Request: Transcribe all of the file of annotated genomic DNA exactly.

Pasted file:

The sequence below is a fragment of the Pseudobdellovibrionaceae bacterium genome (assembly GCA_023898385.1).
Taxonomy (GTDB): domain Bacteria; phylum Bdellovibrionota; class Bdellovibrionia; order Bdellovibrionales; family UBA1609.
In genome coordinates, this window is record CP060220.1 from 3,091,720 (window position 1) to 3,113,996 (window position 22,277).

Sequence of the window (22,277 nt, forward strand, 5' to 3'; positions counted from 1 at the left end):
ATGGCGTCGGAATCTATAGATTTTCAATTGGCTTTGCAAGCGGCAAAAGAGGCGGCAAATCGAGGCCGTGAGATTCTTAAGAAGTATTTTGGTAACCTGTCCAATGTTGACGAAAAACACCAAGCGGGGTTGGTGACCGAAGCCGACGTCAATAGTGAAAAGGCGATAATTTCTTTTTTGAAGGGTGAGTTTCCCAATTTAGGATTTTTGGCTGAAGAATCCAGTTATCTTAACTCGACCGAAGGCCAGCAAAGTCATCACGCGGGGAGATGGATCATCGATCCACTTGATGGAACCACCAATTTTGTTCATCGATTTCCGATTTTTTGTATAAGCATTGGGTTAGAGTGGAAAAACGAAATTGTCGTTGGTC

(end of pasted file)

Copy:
The sequence below is a fragment of the Pseudobdellovibrionaceae bacterium genome (assembly GCA_023898385.1).
Taxonomy (GTDB): domain Bacteria; phylum Bdellovibrionota; class Bdellovibrionia; order Bdellovibrionales; family UBA1609.
In genome coordinates, this window is record CP060220.1 from 3,091,720 (window position 1) to 3,113,996 (window position 22,277).

Sequence of the window (22,277 nt, forward strand, 5' to 3'; positions counted from 1 at the left end):
ATGGCGTCGGAATCTATAGATTTTCAATTGGCTTTGCAAGCGGCAAAAGAGGCGGCAAATCGAGGCCGTGAGATTCTTAAGAAGTATTTTGGTAACCTGTCCAATGTTGACGAAAAACACCAAGCGGGGTTGGTGACCGAAGCCGACGTCAATAGTGAAAAGGCGATAATTTCTTTTTTGAAGGGTGAGTTTCCCAATTTAGGATTTTTGGCTGAAGAATCCAGTTATCTTAACTCGACCGAAGGCCAGCAAAGTCATCACGCGGGGAGATGGATCATCGATCCACTTGATGGAACCACCAATTTTGTTCATCGATTTCCGATTTTTTGTATAAGCATTGGGTTAGAGTGGAAAAACGAAATTGTCGTTGGTC